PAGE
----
2020 | rated R | starring Edgar Ramirez, Penelope Cruz, Wagner Moura, Ana De Armas | directed by Olivier Assayas | 2 hrs 7 mins |

Director Olivier Assayas’ 2nd movie in as many years, Wasp Network is a bit of a return to his roots for the director of Carlos. If Assayas looked like he was retreating from mainstream acceptance after Personal Shopper with the terrifically minimalistic Non-Fiction, he finds a bland middle ground with Wasp. While it looks like a revolutionist thriller, from a story perspective it’s far more Zodiac than Argo with Assayas more concerned with a working through the procedural outline of the events, names and dates than reshaping them into a probing story.

Wasp Network follows two exiles from Castro’s Cuba in the late 80s/early 90s: Rene (Edgar Ramirez, Carlos) who flees the island by plane, leaving his wife Olga (Penelope Cruz) and daughter behind, and Juan Pablo (Wagner Moura) who swims to Guantanamo Bay and whose movie-star looks quickly win him the heart of an American, Ana (Ana De Armas). Both men then fall in with a secret spy organization known as the Wasp Network, a group that seeks to infiltrate terrorist revolutionaries in Cuba and uses drug running between nations to do it.

I’m a fan of Assayas. One of the things he always does well is immersing us into the world of the film. The sequences in communist Cuba are thoroughly recreated. Some of the film’s characters blame Cuba’s “lacking” on communism, others Castro’s dictatorship and the film itself on the American embargo justifying Cuban interference as the most spying country in the world gets spied on. Without putting to fine a point on it, or splitting the film into chapters, Wasp is structured in a series of vignettes. Rene and Olga’s bureaucratic quest to be reunited, Assayas’ Godfather section where Ana learns what Juan Pablo does for a living and they get married and – most riveting – a young revolutionary who falls in with the terrorists and winds up in a city-wide bomb plot.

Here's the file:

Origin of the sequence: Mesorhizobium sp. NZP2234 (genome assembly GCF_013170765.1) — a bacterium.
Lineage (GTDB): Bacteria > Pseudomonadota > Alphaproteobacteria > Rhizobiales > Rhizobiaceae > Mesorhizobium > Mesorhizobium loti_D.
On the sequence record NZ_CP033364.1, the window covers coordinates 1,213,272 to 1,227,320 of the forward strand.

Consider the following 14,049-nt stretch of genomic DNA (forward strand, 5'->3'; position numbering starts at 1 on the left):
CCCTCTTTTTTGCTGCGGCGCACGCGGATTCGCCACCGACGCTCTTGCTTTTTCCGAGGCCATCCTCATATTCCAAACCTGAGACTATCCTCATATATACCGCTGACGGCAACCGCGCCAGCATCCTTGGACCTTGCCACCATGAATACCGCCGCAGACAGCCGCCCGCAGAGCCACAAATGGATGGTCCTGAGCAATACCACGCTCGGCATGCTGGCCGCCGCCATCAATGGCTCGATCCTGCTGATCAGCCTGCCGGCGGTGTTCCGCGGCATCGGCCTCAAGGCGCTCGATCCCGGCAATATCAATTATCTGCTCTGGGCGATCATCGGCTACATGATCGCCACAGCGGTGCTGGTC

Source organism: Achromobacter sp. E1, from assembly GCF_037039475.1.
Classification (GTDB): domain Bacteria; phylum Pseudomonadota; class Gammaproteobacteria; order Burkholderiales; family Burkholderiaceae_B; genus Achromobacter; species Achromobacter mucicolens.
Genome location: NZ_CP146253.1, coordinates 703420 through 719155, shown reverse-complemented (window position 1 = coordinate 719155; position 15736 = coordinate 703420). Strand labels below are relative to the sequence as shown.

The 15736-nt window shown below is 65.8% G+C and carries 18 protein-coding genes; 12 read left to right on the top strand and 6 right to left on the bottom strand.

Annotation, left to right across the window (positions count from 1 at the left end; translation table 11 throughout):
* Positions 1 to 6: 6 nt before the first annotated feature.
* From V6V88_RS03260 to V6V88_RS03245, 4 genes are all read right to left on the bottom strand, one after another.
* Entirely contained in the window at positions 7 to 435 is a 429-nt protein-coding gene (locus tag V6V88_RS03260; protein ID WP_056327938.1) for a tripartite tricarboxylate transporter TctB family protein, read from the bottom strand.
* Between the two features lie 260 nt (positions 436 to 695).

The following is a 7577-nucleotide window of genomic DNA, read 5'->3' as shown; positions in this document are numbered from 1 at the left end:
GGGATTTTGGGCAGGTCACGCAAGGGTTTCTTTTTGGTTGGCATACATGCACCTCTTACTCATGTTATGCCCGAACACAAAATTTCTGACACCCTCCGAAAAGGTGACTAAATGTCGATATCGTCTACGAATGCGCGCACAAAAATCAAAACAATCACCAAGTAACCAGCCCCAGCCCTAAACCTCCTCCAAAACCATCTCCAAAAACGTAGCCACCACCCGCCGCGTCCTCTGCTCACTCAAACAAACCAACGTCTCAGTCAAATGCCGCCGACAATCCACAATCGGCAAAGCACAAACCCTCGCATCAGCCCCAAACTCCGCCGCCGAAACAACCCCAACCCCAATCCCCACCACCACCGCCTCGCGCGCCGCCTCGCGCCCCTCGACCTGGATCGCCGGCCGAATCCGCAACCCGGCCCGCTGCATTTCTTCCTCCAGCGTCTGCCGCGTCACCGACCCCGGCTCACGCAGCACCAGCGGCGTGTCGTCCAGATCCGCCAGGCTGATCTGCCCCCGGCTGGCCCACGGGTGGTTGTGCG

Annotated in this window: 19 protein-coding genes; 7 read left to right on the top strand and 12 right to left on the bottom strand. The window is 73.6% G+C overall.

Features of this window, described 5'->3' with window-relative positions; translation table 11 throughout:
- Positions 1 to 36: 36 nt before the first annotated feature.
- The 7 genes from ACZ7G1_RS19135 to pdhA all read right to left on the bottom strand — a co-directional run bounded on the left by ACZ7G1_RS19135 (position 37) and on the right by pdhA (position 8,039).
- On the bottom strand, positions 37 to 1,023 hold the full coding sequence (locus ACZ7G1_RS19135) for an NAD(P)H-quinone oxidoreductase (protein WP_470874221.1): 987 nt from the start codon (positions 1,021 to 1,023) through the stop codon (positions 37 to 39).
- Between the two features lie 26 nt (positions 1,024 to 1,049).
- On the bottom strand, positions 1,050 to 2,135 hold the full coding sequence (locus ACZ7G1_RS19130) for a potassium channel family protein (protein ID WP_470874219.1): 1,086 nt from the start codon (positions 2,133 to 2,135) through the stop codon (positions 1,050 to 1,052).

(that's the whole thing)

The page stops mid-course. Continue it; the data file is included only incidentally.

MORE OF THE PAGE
As well made, and well acted as it is, it’s also cold and disconnected. It’s concerned about the characters romantic relationships through the prism of a historical docu-drama, sometimes immediately cutting away from their stories never to be seen again. It presents us with the political debate of the US/Cuba embargo with little meaty dialog to chew on. The movie wants to recreate the events, just the facts, but doesn’t let human themes and thoughts bubble up for us to ponder.

There is most certainly a place for this kind of docu-drama filmmaking, many great movies have come from it. I’m a fan of cold procedurals, but Wasp Network feels a bit more like Assayas going through the mechanical motions. It’s deliberately disjointing style actually makes the plot more convoluted than it needs to be and doesn’t serve the history lesson. It didn’t land as well for me, but it might for others.